Joseph Kizza

UTC computer science professor Dr. Joseph M. Kizza and Florence Migga Kizza recently released their book Securing the Information Infrastructure, written to help build trust in computer technology. The authors demonstrate the importance of using safeguards to uphold the integrity and reliability of the computer system.

“We wanted to write a book to advance a holistic approach to the teaching of computer and information security,” said Kizza. “What is being done today is to rely so much on both software and hardware tools (forget about the ethics of computer use) and hope that everything will be fine. We have been doing this for awhile and everything is not fine. We must, therefore, find a new way to approach this teaching.”

Kizza’s background in the field of information security was very helpful when the Department of Computer science and Engineering decided to build a case for certification of its Information Security and Assurance curriculum. The National Security Agency (NSA) recently granted that certification. Kizza was also appointed by The International Development Research Centre (IDRC), a subsidiary of the World Bank, together with the African Training and Research Centre in Administration for Development (CAFRAD) to be a research advisor in Information and Telecommunications Technology (ICT) to nine African countries.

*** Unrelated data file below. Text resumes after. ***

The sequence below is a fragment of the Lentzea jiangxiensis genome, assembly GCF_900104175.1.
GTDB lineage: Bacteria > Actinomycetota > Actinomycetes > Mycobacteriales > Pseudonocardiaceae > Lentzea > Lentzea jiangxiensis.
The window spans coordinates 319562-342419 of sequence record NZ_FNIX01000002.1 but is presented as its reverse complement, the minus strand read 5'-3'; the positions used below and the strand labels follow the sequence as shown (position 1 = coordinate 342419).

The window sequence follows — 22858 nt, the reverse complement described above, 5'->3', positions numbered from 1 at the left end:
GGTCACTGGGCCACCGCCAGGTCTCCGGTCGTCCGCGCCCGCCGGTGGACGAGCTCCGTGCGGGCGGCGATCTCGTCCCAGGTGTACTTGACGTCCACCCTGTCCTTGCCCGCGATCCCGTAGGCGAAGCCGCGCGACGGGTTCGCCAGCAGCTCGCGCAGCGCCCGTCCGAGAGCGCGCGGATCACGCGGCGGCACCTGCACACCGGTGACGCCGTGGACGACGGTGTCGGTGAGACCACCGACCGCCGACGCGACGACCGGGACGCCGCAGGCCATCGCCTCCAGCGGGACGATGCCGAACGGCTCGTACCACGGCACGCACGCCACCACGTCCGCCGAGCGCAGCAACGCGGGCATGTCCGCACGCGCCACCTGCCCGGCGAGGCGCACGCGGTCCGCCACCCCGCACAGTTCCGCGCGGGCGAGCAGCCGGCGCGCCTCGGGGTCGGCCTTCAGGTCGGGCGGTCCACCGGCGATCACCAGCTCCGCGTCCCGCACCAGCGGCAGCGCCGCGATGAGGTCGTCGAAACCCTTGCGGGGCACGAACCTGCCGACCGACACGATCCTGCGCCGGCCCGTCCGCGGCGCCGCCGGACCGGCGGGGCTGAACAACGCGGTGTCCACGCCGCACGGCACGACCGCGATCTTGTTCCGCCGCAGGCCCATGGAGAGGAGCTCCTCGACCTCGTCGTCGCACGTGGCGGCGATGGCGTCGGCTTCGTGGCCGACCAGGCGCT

Securing the Information Infrastructure,
describes the proper use of technology, use of security tools and best practices within an ethical framework. He says UTC computer science students would find this book to be helpful, although it is too extensive to cover in the classroom in one semester.

“This book will benefit a large cross section of readers from college students in computer and information sciences to information security professional and anybody interested in information security issues,” Kizza said.

Kizza’s work was a true labor of love with his daughter, Florence, an editor of the higher education magazine The Greentree Gazette.

“It was a wonderful experience to write the book with Florence, because just a few years back she was a little kid, my kid. Then you turn around and she is a colleague from whom I am seeking advice and support.”

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